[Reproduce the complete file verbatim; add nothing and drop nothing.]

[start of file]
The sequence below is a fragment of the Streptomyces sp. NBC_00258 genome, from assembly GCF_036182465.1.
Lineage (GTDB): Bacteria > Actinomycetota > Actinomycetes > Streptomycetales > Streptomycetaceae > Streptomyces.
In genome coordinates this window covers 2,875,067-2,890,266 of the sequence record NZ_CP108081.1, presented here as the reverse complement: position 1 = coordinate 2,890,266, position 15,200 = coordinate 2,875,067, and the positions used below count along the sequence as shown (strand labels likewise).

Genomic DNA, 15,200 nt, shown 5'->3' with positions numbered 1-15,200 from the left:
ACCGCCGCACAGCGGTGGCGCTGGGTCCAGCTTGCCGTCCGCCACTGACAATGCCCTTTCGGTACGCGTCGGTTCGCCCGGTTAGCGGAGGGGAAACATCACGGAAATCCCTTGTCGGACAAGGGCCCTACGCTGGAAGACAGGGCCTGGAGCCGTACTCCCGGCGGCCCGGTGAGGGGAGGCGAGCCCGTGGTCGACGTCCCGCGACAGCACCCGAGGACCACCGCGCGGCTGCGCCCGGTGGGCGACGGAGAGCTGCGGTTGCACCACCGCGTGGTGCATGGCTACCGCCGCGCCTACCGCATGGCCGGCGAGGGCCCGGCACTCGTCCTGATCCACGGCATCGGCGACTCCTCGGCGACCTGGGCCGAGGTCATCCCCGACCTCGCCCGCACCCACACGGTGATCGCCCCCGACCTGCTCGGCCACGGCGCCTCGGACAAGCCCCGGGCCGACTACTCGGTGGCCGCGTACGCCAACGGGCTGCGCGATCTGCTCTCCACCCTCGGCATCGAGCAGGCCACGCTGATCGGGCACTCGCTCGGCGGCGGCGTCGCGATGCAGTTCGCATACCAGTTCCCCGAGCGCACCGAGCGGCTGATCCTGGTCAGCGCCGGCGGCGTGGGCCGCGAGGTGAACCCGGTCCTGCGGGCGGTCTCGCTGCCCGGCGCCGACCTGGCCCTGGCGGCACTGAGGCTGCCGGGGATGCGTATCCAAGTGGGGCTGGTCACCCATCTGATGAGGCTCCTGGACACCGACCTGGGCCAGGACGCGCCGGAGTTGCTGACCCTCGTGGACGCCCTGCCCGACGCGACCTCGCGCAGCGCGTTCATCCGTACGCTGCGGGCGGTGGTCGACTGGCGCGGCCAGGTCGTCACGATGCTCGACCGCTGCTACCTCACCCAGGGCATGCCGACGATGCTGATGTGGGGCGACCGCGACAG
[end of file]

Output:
The sequence below is a fragment of the Streptomyces sp. NBC_00258 genome, from assembly GCF_036182465.1.
Lineage (GTDB): Bacteria > Actinomycetota > Actinomycetes > Streptomycetales > Streptomycetaceae > Streptomyces.
In genome coordinates this window covers 2,875,067-2,890,266 of the sequence record NZ_CP108081.1, presented here as the reverse complement: position 1 = coordinate 2,890,266, position 15,200 = coordinate 2,875,067, and the positions used below count along the sequence as shown (strand labels likewise).

Genomic DNA, 15,200 nt, shown 5'->3' with positions numbered 1-15,200 from the left:
ACCGCCGCACAGCGGTGGCGCTGGGTCCAGCTTGCCGTCCGCCACTGACAATGCCCTTTCGGTACGCGTCGGTTCGCCCGGTTAGCGGAGGGGAAACATCACGGAAATCCCTTGTCGGACAAGGGCCCTACGCTGGAAGACAGGGCCTGGAGCCGTACTCCCGGCGGCCCGGTGAGGGGAGGCGAGCCCGTGGTCGACGTCCCGCGACAGCACCCGAGGACCACCGCGCGGCTGCGCCCGGTGGGCGACGGAGAGCTGCGGTTGCACCACCGCGTGGTGCATGGCTACCGCCGCGCCTACCGCATGGCCGGCGAGGGCCCGGCACTCGTCCTGATCCACGGCATCGGCGACTCCTCGGCGACCTGGGCCGAGGTCATCCCCGACCTCGCCCGCACCCACACGGTGATCGCCCCCGACCTGCTCGGCCACGGCGCCTCGGACAAGCCCCGGGCCGACTACTCGGTGGCCGCGTACGCCAACGGGCTGCGCGATCTGCTCTCCACCCTCGGCATCGAGCAGGCCACGCTGATCGGGCACTCGCTCGGCGGCGGCGTCGCGATGCAGTTCGCATACCAGTTCCCCGAGCGCACCGAGCGGCTGATCCTGGTCAGCGCCGGCGGCGTGGGCCGCGAGGTGAACCCGGTCCTGCGGGCGGTCTCGCTGCCCGGCGCCGACCTGGCCCTGGCGGCACTGAGGCTGCCGGGGATGCGTATCCAAGTGGGGCTGGTCACCCATCTGATGAGGCTCCTGGACACCGACCTGGGCCAGGACGCGCCGGAGTTGCTGACCCTCGTGGACGCCCTGCCCGACGCGACCTCGCGCAGCGCGTTCATCCGTACGCTGCGGGCGGTGGTCGACTGGCGCGGCCAGGTCGTCACGATGCTCGACCGCTGCTACCTCACCCAGGGCATGCCGACGATGCTGATGTGGGGCGACCGCGACAG